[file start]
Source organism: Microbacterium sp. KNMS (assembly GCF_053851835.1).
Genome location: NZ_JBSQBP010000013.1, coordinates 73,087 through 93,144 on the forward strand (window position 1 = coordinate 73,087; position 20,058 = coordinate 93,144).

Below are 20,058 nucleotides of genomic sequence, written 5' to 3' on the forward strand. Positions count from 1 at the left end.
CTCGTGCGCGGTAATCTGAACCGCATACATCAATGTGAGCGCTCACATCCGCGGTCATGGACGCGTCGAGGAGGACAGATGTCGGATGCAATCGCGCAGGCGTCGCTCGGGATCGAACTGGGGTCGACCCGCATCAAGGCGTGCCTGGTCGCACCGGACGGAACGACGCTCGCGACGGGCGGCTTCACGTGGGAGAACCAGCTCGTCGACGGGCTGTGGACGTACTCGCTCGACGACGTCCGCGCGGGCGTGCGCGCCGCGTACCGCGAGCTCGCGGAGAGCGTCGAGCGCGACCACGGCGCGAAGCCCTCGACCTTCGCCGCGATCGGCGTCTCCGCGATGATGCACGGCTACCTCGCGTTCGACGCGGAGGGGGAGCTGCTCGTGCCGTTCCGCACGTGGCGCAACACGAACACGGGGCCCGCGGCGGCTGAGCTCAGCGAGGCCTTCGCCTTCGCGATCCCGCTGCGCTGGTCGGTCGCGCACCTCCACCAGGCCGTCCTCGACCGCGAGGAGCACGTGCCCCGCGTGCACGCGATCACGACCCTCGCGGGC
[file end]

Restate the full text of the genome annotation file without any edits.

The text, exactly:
Source organism: Microbacterium sp. KNMS (assembly GCF_053851835.1).
Genome location: NZ_JBSQBP010000013.1, coordinates 73,087 through 93,144 on the forward strand (window position 1 = coordinate 73,087; position 20,058 = coordinate 93,144).

Below are 20,058 nucleotides of genomic sequence, written 5' to 3' on the forward strand. Positions count from 1 at the left end.
CTCGTGCGCGGTAATCTGAACCGCATACATCAATGTGAGCGCTCACATCCGCGGTCATGGACGCGTCGAGGAGGACAGATGTCGGATGCAATCGCGCAGGCGTCGCTCGGGATCGAACTGGGGTCGACCCGCATCAAGGCGTGCCTGGTCGCACCGGACGGAACGACGCTCGCGACGGGCGGCTTCACGTGGGAGAACCAGCTCGTCGACGGGCTGTGGACGTACTCGCTCGACGACGTCCGCGCGGGCGTGCGCGCCGCGTACCGCGAGCTCGCGGAGAGCGTCGAGCGCGACCACGGCGCGAAGCCCTCGACCTTCGCCGCGATCGGCGTCTCCGCGATGATGCACGGCTACCTCGCGTTCGACGCGGAGGGGGAGCTGCTCGTGCCGTTCCGCACGTGGCGCAACACGAACACGGGGCCCGCGGCGGCTGAGCTCAGCGAGGCCTTCGCCTTCGCGATCCCGCTGCGCTGGTCGGTCGCGCACCTCCACCAGGCCGTCCTCGACCGCGAGGAGCACGTGCCCCGCGTGCACGCGATCACGACCCTCGCGGGC